Up: Matt Brown Sometimes, you gain in losing. The news that Matt Brown suffered a hand injury put a fresh spin on his performance against Lawler. Fighting injured, having already gone 20 minutes with one of the sport's hardest pound-for-pound hitters, Brown went for broke in the fifth round, going toe-to-toe and always looking for the finish. That told us as much about Brown's heart as we learned throughout his seven-fight win streak.
Up: Anthony Johnson You know what scares me the most about Anthony Johnson? His humility. Did you see how calm, rational, and level-headed Rumble was after picking apart Antonio Rogerio Nogueira? If anyone earned the right to pop off about his win, it's Johnson. But instead, he's humble, he remains grateful for his second chance, and he's focused. Contrast that to the guy who lashed out at fans on Facebook when he missed weight before his Vitor Belfort fight. Johnson's focus and sense of purpose is as impressive as the thunder in his fists.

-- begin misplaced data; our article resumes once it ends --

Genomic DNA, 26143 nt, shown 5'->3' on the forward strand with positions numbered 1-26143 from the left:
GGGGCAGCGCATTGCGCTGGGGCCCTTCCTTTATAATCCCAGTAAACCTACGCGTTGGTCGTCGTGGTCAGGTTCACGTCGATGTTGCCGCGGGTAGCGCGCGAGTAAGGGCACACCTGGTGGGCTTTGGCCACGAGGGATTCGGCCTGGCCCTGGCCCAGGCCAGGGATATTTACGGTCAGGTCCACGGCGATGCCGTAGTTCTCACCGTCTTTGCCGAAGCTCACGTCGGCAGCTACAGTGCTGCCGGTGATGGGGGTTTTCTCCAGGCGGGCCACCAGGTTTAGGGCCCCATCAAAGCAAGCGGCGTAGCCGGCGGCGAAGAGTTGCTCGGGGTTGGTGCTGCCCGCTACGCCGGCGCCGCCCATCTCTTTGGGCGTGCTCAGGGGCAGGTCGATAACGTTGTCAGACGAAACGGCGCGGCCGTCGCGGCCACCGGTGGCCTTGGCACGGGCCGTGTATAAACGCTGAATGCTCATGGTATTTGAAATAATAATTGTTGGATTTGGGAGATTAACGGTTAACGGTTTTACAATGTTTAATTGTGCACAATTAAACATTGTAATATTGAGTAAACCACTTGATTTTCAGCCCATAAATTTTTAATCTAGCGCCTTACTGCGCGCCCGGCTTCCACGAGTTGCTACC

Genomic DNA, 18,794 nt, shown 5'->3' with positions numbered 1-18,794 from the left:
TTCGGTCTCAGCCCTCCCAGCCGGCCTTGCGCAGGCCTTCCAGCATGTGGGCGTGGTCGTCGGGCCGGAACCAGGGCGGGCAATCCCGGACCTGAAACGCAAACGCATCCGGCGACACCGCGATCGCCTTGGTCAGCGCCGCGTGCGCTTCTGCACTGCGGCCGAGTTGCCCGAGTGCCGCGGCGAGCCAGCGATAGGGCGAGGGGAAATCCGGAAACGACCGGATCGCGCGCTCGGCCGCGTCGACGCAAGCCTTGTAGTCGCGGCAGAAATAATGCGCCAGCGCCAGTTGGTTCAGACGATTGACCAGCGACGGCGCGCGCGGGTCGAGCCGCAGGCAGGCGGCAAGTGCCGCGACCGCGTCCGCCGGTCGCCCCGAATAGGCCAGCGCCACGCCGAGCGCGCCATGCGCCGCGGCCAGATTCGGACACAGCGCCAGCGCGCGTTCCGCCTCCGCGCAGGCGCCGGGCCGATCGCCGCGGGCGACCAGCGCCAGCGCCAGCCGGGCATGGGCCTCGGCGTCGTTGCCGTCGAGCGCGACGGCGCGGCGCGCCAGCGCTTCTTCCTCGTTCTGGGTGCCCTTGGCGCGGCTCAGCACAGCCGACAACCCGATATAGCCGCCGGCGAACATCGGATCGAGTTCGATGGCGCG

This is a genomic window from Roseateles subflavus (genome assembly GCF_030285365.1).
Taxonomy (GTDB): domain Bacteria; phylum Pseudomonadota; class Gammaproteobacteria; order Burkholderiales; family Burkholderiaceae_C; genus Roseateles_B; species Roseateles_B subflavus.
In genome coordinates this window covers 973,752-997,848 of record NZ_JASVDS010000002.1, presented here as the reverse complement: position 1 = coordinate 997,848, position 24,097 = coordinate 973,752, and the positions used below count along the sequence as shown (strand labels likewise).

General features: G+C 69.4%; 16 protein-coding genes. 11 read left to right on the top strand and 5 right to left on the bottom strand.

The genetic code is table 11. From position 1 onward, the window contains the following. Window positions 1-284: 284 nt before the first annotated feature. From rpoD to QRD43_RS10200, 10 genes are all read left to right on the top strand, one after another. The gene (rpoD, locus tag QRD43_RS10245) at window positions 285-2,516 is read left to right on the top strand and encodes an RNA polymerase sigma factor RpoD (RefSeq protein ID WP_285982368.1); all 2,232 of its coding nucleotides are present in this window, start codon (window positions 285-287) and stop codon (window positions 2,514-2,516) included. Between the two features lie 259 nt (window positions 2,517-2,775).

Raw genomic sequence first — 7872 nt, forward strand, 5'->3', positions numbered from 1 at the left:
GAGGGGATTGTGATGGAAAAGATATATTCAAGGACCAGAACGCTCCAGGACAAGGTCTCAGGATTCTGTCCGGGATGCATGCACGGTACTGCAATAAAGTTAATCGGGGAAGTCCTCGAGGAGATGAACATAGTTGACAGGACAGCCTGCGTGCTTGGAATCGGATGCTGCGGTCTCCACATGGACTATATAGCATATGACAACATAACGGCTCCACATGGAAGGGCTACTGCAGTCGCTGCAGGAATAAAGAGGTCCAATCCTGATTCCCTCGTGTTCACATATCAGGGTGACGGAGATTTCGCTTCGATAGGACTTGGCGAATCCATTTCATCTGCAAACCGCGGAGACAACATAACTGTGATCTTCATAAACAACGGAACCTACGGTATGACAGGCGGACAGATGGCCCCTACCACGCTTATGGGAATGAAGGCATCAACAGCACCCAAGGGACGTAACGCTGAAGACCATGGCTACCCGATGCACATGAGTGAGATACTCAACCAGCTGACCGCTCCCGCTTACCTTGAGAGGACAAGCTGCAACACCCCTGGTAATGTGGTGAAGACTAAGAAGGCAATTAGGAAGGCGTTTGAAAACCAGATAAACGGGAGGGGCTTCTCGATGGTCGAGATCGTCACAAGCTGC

Up: Dennis Bermudez Some fighters get the fast track to stardom (coughcough Conor McGregor coughcough). Others have to fight their way into the spotlight. Bermudez is one of the latter. The latest example of why 2014 is Long Island's year in MMA, Bermudez took a big step up and competition and made the most of his turn in the spotlight. Clay Guida wanted to turn their fight last night into an old-school Clay Guida brawl, but Bermudez had the answer every step of the way in a clinical performance. Bermudez has won seven straight fights and collected four bonuses along the way. He's not going to try to force himself to become a character to get big fights. He's earned a big fight through his results.